“Going Big” by Bob Hicok

Bob Hicok


For Hanukkah,
for my wife, I tried putting candles
on the antlers of deer.

It’s not that I believe in God:
I believe in light, and deer,
and a man pulling his weight
in the adaptation of the species.

I believe antlers
the most natural menorah,
in a twelve point buck
glowing in falling snow, in hunters
dropping their rifles to their sides,
in the cool air
cupping our faces in its hands.

To say it didn’t work is to miss
that I got to know how to wait
for deer, which is different
than waiting for bear, or love,
or a phrase of sufficient tenderness
to capture the evanescence of life
to arrive, and last beyond the feeling
nothing lasts.

Light lasts.

Light runs and runs
without tiring or giving up, the universe
is bigger now, and now, and now,
just as intimacy grows
when my wife lights candles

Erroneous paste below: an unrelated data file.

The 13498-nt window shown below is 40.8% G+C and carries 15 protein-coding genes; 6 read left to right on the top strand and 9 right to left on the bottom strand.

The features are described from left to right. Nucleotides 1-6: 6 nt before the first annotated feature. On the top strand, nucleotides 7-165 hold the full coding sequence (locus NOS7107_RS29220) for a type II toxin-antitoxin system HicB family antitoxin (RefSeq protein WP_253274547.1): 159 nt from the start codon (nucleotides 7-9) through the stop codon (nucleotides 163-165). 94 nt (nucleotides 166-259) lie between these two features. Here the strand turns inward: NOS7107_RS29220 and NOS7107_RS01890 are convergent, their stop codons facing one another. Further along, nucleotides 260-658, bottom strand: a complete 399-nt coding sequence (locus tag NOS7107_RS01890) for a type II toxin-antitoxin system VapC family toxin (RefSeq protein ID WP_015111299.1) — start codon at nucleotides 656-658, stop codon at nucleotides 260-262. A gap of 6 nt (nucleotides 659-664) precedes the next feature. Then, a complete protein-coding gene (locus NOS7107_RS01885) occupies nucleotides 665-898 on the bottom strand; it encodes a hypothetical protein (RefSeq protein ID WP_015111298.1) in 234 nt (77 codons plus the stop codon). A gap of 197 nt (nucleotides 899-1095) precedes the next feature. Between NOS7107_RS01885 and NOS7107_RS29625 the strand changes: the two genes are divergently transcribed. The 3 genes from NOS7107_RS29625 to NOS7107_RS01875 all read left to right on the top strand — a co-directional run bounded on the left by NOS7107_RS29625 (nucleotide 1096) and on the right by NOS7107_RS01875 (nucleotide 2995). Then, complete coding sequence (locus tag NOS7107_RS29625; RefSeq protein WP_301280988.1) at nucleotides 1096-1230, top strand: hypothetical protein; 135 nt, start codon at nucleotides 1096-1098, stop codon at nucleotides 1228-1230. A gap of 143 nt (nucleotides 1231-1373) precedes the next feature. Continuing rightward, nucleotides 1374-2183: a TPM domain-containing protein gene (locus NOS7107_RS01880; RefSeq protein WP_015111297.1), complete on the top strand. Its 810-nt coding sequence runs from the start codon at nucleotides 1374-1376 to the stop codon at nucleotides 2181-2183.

with a scarf over her head,
holds her hands up to the light
while repeating a prayer
repeated millions of times,
adding to the distance
the words have traveled
and the complicated life
they’ve lived, and better still,
reminding me there’s a bloom
in her face only I can see
in this light, so yes,
I know what luck is.

from Rattle #59, Spring 2018


Bob Hicok: “I like starting poems. After I start a poem, I like getting to the middle, and after the middle, an end seems a good thing to reach. When the end is reached, I like doing everything that isn’t writing poems, until the next day, when my desk is exactly where I left it, though I am a slightly different person than the last time we met.” (web)

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